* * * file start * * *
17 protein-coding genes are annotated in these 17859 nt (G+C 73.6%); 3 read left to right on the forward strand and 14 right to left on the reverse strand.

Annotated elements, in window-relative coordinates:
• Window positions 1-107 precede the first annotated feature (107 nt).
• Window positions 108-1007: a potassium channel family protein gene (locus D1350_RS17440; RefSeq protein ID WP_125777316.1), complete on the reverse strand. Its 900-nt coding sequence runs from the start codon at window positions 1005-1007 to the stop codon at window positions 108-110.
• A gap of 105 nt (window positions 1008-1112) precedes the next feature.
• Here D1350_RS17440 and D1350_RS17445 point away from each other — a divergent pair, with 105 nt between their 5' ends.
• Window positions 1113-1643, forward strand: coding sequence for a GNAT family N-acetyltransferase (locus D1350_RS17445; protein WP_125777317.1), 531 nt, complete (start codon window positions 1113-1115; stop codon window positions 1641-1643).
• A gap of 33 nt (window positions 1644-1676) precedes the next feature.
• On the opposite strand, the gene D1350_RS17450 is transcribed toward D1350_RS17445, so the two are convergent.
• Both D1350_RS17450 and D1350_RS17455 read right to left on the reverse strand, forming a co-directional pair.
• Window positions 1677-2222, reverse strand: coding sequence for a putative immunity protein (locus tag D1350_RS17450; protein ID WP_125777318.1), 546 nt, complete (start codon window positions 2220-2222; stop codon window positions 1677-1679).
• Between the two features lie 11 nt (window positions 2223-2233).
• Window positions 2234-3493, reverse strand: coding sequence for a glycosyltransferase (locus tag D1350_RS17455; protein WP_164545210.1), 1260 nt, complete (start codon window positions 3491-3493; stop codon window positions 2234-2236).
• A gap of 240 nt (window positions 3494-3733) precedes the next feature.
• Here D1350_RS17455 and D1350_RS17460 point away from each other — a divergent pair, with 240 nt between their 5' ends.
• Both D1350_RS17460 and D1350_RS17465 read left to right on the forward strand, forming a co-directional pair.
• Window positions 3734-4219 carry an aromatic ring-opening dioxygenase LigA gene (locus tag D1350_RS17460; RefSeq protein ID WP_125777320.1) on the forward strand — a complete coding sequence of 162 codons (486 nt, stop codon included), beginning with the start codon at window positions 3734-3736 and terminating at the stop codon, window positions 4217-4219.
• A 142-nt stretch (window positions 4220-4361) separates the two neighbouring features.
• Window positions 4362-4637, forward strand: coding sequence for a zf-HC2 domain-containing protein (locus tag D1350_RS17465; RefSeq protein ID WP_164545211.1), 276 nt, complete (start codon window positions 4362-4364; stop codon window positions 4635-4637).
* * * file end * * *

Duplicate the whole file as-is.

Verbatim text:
17 protein-coding genes are annotated in these 17859 nt (G+C 73.6%); 3 read left to right on the forward strand and 14 right to left on the reverse strand.

Annotated elements, in window-relative coordinates:
• Window positions 1-107 precede the first annotated feature (107 nt).
• Window positions 108-1007: a potassium channel family protein gene (locus D1350_RS17440; RefSeq protein ID WP_125777316.1), complete on the reverse strand. Its 900-nt coding sequence runs from the start codon at window positions 1005-1007 to the stop codon at window positions 108-110.
• A gap of 105 nt (window positions 1008-1112) precedes the next feature.
• Here D1350_RS17440 and D1350_RS17445 point away from each other — a divergent pair, with 105 nt between their 5' ends.
• Window positions 1113-1643, forward strand: coding sequence for a GNAT family N-acetyltransferase (locus D1350_RS17445; protein WP_125777317.1), 531 nt, complete (start codon window positions 1113-1115; stop codon window positions 1641-1643).
• A gap of 33 nt (window positions 1644-1676) precedes the next feature.
• On the opposite strand, the gene D1350_RS17450 is transcribed toward D1350_RS17445, so the two are convergent.
• Both D1350_RS17450 and D1350_RS17455 read right to left on the reverse strand, forming a co-directional pair.
• Window positions 1677-2222, reverse strand: coding sequence for a putative immunity protein (locus tag D1350_RS17450; protein ID WP_125777318.1), 546 nt, complete (start codon window positions 2220-2222; stop codon window positions 1677-1679).
• Between the two features lie 11 nt (window positions 2223-2233).
• Window positions 2234-3493, reverse strand: coding sequence for a glycosyltransferase (locus tag D1350_RS17455; protein WP_164545210.1), 1260 nt, complete (start codon window positions 3491-3493; stop codon window positions 2234-2236).
• A gap of 240 nt (window positions 3494-3733) precedes the next feature.
• Here D1350_RS17455 and D1350_RS17460 point away from each other — a divergent pair, with 240 nt between their 5' ends.
• Both D1350_RS17460 and D1350_RS17465 read left to right on the forward strand, forming a co-directional pair.
• Window positions 3734-4219 carry an aromatic ring-opening dioxygenase LigA gene (locus tag D1350_RS17460; RefSeq protein ID WP_125777320.1) on the forward strand — a complete coding sequence of 162 codons (486 nt, stop codon included), beginning with the start codon at window positions 3734-3736 and terminating at the stop codon, window positions 4217-4219.
• A 142-nt stretch (window positions 4220-4361) separates the two neighbouring features.
• Window positions 4362-4637, forward strand: coding sequence for a zf-HC2 domain-containing protein (locus tag D1350_RS17465; RefSeq protein ID WP_164545211.1), 276 nt, complete (start codon window positions 4362-4364; stop codon window positions 4635-4637).